Arguably, one of Adobe's few missteps on the Macintosh platform was their failure to develop their own desktop publishing (DTP) program. Instead, Aldus with PageMaker in 1985 and Quark with QuarkXPress in 1987 gained early leads in the DTP market. Adobe was also slow to address the emerging Windows DTP market. However, Adobe made great strides in that market with the release of InDesign and its bundled Creative Suite offering. In a failure to predict the direction of computing, Adobe released a complete version of Illustrator for Steve Jobs' ill-fated NeXT system, but a poorly-produced version for Windows.

Despite these missteps, licensing fees from the PostScript interpreter allowed Adobe to outlast or acquire many of its rivals in the late 1980s and early 1990s. In December 1991, Adobe released Adobe Premiere, which Adobe rebranded to Adobe Premiere Pro in 2003. In 1994, Adobe acquired Aldus and added Adobe PageMaker and Adobe After Effects to its production line later in the year; it also controls the TIFF file format. In 1995, Adobe added Adobe FrameMaker, the long-document DTP application, to its production line after Adobe acquired Frame Technology Corp. In 1999, Adobe introduced Adobe InCopy as a direct competitor to QuarkCopyDesk.[6]


Home > CRM - Customer Relationship Management
CRM - Customer Relationship Management

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CRM is the abbreviation for customer relationship management. CRM entails all aspects of interaction that a company has with its customer, whether it is sales or service-related. CRM is often thought of as a business strategy that enables businessesto:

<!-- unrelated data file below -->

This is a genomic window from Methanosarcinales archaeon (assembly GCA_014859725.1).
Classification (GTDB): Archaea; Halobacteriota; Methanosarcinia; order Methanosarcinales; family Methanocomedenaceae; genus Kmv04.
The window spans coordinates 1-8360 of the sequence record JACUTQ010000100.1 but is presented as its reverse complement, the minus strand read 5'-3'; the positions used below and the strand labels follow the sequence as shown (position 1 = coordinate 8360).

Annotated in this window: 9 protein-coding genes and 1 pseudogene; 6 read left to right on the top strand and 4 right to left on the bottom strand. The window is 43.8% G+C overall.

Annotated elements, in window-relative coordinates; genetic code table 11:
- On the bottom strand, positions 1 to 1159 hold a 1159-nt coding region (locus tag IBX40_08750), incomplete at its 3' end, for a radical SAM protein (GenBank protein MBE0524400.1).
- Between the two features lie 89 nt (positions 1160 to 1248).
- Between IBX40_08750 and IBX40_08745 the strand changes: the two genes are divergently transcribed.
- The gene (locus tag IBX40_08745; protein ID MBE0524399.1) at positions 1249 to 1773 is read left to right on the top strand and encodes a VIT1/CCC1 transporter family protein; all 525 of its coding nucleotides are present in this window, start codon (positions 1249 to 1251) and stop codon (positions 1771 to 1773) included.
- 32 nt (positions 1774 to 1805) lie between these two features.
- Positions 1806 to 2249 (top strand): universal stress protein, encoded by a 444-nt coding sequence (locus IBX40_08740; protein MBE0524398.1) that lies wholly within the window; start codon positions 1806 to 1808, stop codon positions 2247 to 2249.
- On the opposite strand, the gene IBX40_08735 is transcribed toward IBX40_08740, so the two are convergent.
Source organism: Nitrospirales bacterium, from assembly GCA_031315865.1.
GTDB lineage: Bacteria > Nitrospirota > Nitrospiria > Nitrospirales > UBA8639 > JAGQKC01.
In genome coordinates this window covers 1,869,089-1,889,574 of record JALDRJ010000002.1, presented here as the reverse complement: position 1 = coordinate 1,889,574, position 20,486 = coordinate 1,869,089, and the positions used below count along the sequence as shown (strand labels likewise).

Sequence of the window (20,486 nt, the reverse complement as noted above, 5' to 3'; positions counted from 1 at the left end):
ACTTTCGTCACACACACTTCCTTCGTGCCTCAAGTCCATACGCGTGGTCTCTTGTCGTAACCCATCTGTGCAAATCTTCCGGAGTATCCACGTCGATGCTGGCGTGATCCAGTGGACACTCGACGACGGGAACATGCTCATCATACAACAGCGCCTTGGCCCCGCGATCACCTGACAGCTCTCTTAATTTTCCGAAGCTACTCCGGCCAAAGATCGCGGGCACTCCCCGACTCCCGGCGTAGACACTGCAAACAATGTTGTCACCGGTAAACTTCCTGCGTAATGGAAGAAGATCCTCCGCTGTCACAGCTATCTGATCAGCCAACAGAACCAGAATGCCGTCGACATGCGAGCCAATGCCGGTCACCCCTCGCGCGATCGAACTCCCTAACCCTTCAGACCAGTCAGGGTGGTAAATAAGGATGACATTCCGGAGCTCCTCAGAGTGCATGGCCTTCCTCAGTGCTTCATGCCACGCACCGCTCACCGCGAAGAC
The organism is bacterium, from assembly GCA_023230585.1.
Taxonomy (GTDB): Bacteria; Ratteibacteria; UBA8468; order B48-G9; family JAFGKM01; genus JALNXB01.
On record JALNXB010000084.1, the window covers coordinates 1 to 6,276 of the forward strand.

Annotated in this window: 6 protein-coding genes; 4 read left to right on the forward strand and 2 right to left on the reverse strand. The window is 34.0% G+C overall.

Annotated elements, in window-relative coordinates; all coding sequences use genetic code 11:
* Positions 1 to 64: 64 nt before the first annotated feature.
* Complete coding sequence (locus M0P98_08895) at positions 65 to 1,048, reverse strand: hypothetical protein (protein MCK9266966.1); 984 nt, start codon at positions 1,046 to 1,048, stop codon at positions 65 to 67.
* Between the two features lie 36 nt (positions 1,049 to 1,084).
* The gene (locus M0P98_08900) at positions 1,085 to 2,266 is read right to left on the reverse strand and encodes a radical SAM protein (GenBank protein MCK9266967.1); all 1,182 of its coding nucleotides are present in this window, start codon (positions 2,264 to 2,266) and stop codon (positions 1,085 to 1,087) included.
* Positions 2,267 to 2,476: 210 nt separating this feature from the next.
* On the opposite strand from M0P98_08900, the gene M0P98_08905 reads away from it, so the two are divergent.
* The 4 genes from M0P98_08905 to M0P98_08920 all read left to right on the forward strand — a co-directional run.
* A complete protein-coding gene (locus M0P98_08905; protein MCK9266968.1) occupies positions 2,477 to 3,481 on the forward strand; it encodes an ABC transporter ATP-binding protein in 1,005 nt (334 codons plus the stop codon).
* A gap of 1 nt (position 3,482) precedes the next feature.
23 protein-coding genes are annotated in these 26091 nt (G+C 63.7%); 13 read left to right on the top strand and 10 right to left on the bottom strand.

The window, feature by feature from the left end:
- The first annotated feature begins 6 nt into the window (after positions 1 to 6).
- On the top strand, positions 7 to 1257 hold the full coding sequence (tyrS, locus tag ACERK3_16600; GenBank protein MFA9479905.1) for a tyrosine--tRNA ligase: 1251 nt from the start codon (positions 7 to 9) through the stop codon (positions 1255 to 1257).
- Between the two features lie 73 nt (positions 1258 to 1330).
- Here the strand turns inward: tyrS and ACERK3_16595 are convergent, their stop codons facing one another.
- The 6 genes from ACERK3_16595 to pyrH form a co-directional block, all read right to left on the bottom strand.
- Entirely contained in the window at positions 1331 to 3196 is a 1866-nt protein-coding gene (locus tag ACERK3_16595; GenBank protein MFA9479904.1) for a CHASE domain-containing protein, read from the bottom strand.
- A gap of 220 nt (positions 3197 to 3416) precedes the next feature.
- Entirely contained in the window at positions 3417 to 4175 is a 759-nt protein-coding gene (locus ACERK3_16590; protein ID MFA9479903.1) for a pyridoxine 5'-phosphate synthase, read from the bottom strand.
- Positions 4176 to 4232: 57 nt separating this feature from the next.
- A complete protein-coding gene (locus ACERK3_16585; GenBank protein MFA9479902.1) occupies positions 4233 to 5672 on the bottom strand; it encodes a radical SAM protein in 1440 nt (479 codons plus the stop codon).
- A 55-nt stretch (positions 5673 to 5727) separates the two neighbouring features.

* Understand the customer
* Retain customers through better customer experience
* Attract new customer
* Win new clients and contractsIncrease profitably
* Decrease customer management costs

While the phrase customer relationship management is most commonly used to describe a business-customer relationship, however CRM systems are used in the same way to manage business contacts, clients, contract wins and sales leads.

CRM solutions provide you with the customer business data to help you provide services or products that your customers want, provide better customer service, cross-sell and up sell more effectively, close deals, retain current customers and understand who the customer is.

Technology and the Web has changed the way companies approach CRM strategies because advances in technology have also changed consumer buying behavior and offers new ways for companies to communicate with customers and collect data about them. With each new advance in technology -- especially the proliferation of self-service channels like the Web and smartphones -- customer relationships is being managed electronically.

Many aspects of CRM relies heavily on technology; however the strategies and processes of a good CRM system will collect, manage and link information about the customer with the goal of letting you market and sell services effectively.
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Re: Customer Relationship Management of Adobe Systems
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Jitendra Mazee
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Re: Customer Relationship Management of Adobe Systems - October 25th, 2017